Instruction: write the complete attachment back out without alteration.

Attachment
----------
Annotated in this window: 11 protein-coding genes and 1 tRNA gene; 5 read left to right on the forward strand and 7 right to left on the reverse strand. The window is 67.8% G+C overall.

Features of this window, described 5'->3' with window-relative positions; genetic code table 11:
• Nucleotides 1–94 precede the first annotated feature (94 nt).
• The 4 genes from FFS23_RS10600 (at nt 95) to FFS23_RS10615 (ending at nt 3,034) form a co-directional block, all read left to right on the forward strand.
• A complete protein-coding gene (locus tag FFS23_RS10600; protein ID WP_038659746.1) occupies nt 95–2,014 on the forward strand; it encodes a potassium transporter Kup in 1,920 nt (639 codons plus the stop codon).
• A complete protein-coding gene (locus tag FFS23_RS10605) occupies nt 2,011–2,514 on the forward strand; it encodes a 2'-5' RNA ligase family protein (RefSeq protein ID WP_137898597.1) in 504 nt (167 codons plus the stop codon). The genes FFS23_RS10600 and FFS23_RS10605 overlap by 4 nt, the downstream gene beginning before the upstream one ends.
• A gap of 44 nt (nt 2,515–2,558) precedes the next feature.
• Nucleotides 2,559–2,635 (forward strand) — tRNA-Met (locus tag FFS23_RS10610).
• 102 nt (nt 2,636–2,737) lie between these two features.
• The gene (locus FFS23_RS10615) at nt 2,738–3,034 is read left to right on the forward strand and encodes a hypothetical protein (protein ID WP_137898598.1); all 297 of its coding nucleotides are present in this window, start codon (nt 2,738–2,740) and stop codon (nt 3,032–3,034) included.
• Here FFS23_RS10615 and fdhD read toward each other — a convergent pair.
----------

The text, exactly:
Annotated in this window: 11 protein-coding genes and 1 tRNA gene; 5 read left to right on the forward strand and 7 right to left on the reverse strand. The window is 67.8% G+C overall.

Features of this window, described 5'->3' with window-relative positions; genetic code table 11:
• Nucleotides 1–94 precede the first annotated feature (94 nt).
• The 4 genes from FFS23_RS10600 (at nt 95) to FFS23_RS10615 (ending at nt 3,034) form a co-directional block, all read left to right on the forward strand.
• A complete protein-coding gene (locus tag FFS23_RS10600; protein ID WP_038659746.1) occupies nt 95–2,014 on the forward strand; it encodes a potassium transporter Kup in 1,920 nt (639 codons plus the stop codon).
• A complete protein-coding gene (locus tag FFS23_RS10605) occupies nt 2,011–2,514 on the forward strand; it encodes a 2'-5' RNA ligase family protein (RefSeq protein ID WP_137898597.1) in 504 nt (167 codons plus the stop codon). The genes FFS23_RS10600 and FFS23_RS10605 overlap by 4 nt, the downstream gene beginning before the upstream one ends.
• A gap of 44 nt (nt 2,515–2,558) precedes the next feature.
• Nucleotides 2,559–2,635 (forward strand) — tRNA-Met (locus tag FFS23_RS10610).
• 102 nt (nt 2,636–2,737) lie between these two features.
• The gene (locus FFS23_RS10615) at nt 2,738–3,034 is read left to right on the forward strand and encodes a hypothetical protein (protein ID WP_137898598.1); all 297 of its coding nucleotides are present in this window, start codon (nt 2,738–2,740) and stop codon (nt 3,032–3,034) included.
• Here FFS23_RS10615 and fdhD read toward each other — a convergent pair.